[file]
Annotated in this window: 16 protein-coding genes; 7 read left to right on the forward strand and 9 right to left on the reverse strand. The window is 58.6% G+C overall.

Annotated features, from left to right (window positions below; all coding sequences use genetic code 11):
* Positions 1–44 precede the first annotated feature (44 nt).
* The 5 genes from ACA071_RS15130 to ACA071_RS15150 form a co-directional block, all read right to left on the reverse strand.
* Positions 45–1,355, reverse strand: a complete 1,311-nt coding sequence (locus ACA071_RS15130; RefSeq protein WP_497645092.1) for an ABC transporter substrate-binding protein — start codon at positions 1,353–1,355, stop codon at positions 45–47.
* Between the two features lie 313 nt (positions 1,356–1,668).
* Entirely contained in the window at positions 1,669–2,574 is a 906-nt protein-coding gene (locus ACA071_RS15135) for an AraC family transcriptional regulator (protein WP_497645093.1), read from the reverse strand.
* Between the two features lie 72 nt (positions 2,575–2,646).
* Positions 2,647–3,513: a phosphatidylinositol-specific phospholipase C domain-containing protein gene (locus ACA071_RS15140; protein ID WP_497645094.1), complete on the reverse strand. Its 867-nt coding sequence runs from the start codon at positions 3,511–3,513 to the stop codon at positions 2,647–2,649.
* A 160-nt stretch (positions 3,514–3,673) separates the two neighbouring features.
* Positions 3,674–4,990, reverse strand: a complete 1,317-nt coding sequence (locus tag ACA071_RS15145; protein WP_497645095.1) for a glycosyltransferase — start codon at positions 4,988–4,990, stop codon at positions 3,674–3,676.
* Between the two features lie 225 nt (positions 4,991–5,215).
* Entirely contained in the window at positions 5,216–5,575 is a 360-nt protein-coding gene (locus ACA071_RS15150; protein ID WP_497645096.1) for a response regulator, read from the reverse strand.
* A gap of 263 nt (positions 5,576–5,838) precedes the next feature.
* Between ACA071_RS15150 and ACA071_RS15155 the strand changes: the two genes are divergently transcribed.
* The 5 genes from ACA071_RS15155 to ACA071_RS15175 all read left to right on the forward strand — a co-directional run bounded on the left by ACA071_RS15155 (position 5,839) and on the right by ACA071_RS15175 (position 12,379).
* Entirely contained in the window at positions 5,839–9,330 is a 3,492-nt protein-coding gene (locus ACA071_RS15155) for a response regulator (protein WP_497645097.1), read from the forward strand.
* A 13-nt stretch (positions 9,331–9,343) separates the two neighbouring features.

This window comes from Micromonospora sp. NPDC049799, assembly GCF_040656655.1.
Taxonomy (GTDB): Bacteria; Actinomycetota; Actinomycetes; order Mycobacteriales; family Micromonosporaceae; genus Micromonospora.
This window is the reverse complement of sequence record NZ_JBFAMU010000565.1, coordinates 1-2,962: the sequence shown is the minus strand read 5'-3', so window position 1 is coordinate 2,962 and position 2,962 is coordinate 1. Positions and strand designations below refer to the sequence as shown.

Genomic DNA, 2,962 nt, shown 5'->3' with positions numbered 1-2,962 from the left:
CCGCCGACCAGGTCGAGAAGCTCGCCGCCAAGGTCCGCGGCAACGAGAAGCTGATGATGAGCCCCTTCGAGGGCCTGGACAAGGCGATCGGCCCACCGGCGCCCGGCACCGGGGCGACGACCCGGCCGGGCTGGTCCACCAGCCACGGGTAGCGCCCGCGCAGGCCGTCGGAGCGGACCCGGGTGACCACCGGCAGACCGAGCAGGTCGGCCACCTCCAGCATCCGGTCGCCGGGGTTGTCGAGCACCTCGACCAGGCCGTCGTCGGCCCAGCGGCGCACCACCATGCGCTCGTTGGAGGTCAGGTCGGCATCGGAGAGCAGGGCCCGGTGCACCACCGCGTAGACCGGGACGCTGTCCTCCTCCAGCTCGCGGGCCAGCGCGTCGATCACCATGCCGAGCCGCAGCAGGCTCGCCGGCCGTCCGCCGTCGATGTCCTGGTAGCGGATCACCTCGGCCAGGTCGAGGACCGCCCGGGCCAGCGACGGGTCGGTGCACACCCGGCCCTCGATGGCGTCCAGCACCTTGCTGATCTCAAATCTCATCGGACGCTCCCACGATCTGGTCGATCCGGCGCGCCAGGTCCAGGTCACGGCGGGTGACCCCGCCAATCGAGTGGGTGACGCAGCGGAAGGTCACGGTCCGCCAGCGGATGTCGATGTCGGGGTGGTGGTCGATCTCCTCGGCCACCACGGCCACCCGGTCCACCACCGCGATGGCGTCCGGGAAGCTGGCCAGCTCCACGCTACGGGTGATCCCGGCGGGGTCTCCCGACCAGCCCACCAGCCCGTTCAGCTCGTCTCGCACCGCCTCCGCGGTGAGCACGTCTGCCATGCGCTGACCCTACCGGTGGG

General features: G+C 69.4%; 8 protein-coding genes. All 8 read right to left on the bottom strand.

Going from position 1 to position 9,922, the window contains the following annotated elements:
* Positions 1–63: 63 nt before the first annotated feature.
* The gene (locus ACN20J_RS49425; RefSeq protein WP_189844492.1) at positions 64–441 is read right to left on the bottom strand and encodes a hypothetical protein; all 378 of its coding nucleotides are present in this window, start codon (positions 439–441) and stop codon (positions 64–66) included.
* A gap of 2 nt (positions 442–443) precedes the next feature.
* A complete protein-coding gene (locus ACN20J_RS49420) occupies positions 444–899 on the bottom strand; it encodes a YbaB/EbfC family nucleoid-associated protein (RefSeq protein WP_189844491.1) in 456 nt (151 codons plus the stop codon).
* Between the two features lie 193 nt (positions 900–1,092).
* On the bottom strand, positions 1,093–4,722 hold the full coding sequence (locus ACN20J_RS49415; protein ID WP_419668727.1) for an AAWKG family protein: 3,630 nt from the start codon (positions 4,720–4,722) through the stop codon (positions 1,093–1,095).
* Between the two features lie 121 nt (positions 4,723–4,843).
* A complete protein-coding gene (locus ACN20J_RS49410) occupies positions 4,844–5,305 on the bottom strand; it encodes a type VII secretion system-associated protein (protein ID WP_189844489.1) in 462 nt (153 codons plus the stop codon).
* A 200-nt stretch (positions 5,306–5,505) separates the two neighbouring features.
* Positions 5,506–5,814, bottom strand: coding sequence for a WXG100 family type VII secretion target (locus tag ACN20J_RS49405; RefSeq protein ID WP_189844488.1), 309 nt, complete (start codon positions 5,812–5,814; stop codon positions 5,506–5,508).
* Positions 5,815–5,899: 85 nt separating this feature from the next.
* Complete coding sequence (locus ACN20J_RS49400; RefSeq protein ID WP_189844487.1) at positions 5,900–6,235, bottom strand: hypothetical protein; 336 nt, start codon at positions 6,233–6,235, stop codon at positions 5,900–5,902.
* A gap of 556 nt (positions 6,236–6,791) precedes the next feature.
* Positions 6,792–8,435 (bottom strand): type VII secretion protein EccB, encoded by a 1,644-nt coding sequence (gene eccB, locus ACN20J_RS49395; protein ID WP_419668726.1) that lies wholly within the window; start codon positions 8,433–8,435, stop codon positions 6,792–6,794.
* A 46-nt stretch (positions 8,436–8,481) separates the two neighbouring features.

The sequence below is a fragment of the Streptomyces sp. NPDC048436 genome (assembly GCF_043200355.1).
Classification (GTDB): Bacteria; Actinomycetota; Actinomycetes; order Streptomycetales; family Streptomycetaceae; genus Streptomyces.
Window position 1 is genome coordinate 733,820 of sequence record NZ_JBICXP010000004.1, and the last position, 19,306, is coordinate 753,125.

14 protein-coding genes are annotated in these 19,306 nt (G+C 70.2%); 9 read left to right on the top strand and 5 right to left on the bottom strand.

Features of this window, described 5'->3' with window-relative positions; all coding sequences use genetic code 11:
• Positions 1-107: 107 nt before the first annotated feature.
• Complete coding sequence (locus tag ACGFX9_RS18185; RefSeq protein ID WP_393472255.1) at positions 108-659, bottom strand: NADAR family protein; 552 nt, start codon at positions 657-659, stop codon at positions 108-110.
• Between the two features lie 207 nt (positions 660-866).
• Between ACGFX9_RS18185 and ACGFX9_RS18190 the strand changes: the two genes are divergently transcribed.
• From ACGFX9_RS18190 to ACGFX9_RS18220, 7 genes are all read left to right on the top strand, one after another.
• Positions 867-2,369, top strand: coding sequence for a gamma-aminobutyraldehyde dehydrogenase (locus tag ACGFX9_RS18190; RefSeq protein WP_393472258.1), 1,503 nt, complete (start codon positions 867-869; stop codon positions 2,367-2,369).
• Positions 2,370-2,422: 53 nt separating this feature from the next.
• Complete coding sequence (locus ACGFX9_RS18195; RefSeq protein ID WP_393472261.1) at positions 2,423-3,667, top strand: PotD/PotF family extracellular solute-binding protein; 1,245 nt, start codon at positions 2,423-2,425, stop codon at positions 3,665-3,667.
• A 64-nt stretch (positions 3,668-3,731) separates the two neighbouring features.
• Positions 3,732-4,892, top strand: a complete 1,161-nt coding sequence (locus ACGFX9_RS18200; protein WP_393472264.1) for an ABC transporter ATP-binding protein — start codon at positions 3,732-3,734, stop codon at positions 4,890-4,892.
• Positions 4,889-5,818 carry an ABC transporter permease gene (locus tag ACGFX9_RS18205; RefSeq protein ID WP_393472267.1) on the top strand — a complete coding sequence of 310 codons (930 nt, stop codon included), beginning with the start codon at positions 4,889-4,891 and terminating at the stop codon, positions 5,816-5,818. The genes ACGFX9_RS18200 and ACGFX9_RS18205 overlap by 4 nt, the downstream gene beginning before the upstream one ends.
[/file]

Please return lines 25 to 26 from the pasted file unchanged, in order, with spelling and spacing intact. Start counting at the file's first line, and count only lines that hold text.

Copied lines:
Going from position 1 to position 9,922, the window contains the following annotated elements:
* Positions 1–63: 63 nt before the first annotated feature.